The legacy infrastructure 35 can refer to standard IT infrastructure (e.g. computer servers, networking equipment, and data storage devices) that may or may not be managed by infrastructure managers (e.g. HP Systems Insight Manager, Cisco Router and Security Device Manager, Tivoli Storage Manager, etc.) The connection to the legacy infrastructure 35 may be direct to resources and services or via programmatic connection via an infrastructure manager.

The private cloud service 40 can refer to a pool of shared infrastructure resources (e.g. virtual machines (VMs), operating system containers, virtual and/or physical data storage pools, virtual and/or physical communications networks, etc.) located within an organization's premises or at a service provider's premises. These pools of shared infrastructure can offer programmatic or user interface based access, typically via API, CLI script or other methods, for administrators, software developers, and others to utilize these resource pools.

The infrastructure as a service (IAAS) 45 can refer to a multitenant public, virtual private, and/or private cloud service provider's infrastructure services. Examples of these types of services are IBM Bluemix bare metal cloud servers, Amazon AWS EC2 virtual machines (VMs), Amazon AWS S3 elastic block storage, Docker containers, Google Cloud Platform Firewalls, etc.

The platform as a service (PAAS) 50 can refer to a multitenant public or virtual private cloud service provider's platform services. Platform services could be built and managed within an organization as well. Examples of these types of services are Amazon AWS DynamoDB, Heroku, Cloud Foundry, Microsoft Azure Cortana Analytics suite, etc.

The software as a service (SAAS) 55 can refer to a software platform fully managed by an independent software vendor and accessed by users, administrators, and/or developers over the Internet via API (or some other programmatic access) or graphical user interface (GUI). Examples of SAAS 55 services are those provided by vendors such as Salesforce, Workday, and the like.

The web service 60 can refer to a piece of software available over the Internet and available via APIs implemented with XML, WSDL, SOAP or other structured messaging system. Similar to the SAAS 55, the exception may be that the web service 60 is not a complete software application, but still provides a specific function or set of functions. An example of a web service 60 is the Google maps API, as well as other technology platforms developed by companies such as Facebook, Netflix, IBM, etc.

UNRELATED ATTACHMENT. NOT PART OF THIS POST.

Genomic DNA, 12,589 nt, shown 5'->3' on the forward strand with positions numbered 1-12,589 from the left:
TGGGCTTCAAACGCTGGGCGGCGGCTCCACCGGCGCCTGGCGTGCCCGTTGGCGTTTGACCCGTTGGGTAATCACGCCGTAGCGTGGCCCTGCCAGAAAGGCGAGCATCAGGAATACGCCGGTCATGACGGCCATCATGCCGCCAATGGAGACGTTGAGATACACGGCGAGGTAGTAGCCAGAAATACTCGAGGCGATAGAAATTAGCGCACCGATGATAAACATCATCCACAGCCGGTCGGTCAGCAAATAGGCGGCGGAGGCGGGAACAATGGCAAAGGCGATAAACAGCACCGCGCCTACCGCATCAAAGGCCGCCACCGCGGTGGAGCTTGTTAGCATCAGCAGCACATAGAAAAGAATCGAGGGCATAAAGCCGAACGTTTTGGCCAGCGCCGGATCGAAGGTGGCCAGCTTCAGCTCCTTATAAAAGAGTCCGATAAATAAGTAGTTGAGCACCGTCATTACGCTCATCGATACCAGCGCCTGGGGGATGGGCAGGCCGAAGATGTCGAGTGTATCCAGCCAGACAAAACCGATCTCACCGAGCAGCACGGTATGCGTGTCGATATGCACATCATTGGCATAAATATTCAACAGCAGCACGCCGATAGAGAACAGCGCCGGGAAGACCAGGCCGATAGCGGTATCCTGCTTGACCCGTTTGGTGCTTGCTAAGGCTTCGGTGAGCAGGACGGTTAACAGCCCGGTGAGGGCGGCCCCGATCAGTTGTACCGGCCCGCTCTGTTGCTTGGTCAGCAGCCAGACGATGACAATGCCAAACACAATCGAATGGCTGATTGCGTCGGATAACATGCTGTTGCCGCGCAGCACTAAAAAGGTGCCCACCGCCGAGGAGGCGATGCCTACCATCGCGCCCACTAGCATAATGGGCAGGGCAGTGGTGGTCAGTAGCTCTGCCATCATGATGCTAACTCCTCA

The mobile device 65 can refer to connection to software applications running on mobile devices (e.g. smart phones, tablets, wearable devices, etc.) or software platforms that interact with mobile devices. Although not required, this may be accomplished by API access to back end mobile application platforms which can be hosted on premise, on IAAS services, as a full-fledged PAAS or some combination therewith. Examples of mobile application platforms and developer packages are Apple Swift, Android, iOS SDK, Appcelerator, MobileFrame, etc.

The Internet of Things (IOT) device 70 can refer to programmatic connection to devices or to a software platform that connects to devices other than traditional Internet connected devices. Examples of these devices are microcontrollers that control appliances like refrigerators, computers that control automobiles, trains and other vehicles, industrial control systems (e.g. SCADA systems, programmable logic controllers, etc.), microcontroller controlled industrial devices (e.g. gas turbines, jet engines, drills, etc.) and many other devices. Connections can be directly to IOT devices or via IOT integration platforms. Many software and platform vendors such as General Electric and Amazon Web Services are developing or have developed such IOT platforms. Examples of IOT integration platforms are GE's Predix cloud, Amazon AWS IOT, etc.